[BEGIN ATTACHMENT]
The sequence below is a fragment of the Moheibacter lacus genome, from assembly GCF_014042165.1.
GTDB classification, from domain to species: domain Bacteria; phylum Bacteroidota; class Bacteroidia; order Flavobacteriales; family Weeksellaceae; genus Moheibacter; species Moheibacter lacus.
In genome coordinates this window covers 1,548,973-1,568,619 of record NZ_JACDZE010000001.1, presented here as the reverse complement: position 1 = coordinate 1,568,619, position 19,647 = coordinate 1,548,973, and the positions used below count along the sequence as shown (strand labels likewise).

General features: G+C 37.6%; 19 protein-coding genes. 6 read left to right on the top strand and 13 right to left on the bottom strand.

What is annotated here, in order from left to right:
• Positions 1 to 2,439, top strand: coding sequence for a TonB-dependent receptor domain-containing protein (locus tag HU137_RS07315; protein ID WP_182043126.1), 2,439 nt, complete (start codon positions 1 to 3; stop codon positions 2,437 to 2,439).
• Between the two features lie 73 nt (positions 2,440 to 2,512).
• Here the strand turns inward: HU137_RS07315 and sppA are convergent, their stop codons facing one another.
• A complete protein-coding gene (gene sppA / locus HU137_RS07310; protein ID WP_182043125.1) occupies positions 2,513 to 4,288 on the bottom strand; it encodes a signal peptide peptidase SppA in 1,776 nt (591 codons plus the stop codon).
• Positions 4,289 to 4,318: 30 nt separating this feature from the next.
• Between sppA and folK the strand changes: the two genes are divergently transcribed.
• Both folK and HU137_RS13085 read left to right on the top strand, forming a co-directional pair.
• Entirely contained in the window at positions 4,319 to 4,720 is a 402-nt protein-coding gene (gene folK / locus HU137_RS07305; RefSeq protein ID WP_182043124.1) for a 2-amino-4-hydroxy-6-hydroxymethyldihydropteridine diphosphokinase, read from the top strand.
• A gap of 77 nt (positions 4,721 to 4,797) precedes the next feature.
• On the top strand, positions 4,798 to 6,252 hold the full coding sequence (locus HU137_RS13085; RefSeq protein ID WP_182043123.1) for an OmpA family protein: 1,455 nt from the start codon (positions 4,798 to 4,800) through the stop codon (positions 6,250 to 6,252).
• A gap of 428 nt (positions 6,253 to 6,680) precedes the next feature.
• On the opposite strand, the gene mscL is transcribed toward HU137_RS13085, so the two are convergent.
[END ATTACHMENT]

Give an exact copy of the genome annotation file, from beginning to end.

The sequence below is a fragment of the Moheibacter lacus genome, from assembly GCF_014042165.1.
GTDB classification, from domain to species: domain Bacteria; phylum Bacteroidota; class Bacteroidia; order Flavobacteriales; family Weeksellaceae; genus Moheibacter; species Moheibacter lacus.
In genome coordinates this window covers 1,548,973-1,568,619 of record NZ_JACDZE010000001.1, presented here as the reverse complement: position 1 = coordinate 1,568,619, position 19,647 = coordinate 1,548,973, and the positions used below count along the sequence as shown (strand labels likewise).

General features: G+C 37.6%; 19 protein-coding genes. 6 read left to right on the top strand and 13 right to left on the bottom strand.

What is annotated here, in order from left to right:
• Positions 1 to 2,439, top strand: coding sequence for a TonB-dependent receptor domain-containing protein (locus tag HU137_RS07315; protein ID WP_182043126.1), 2,439 nt, complete (start codon positions 1 to 3; stop codon positions 2,437 to 2,439).
• Between the two features lie 73 nt (positions 2,440 to 2,512).
• Here the strand turns inward: HU137_RS07315 and sppA are convergent, their stop codons facing one another.
• A complete protein-coding gene (gene sppA / locus HU137_RS07310; protein ID WP_182043125.1) occupies positions 2,513 to 4,288 on the bottom strand; it encodes a signal peptide peptidase SppA in 1,776 nt (591 codons plus the stop codon).
• Positions 4,289 to 4,318: 30 nt separating this feature from the next.
• Between sppA and folK the strand changes: the two genes are divergently transcribed.
• Both folK and HU137_RS13085 read left to right on the top strand, forming a co-directional pair.
• Entirely contained in the window at positions 4,319 to 4,720 is a 402-nt protein-coding gene (gene folK / locus HU137_RS07305; RefSeq protein ID WP_182043124.1) for a 2-amino-4-hydroxy-6-hydroxymethyldihydropteridine diphosphokinase, read from the top strand.
• A gap of 77 nt (positions 4,721 to 4,797) precedes the next feature.
• On the top strand, positions 4,798 to 6,252 hold the full coding sequence (locus HU137_RS13085; RefSeq protein ID WP_182043123.1) for an OmpA family protein: 1,455 nt from the start codon (positions 4,798 to 4,800) through the stop codon (positions 6,250 to 6,252).
• A gap of 428 nt (positions 6,253 to 6,680) precedes the next feature.
• On the opposite strand, the gene mscL is transcribed toward HU137_RS13085, so the two are convergent.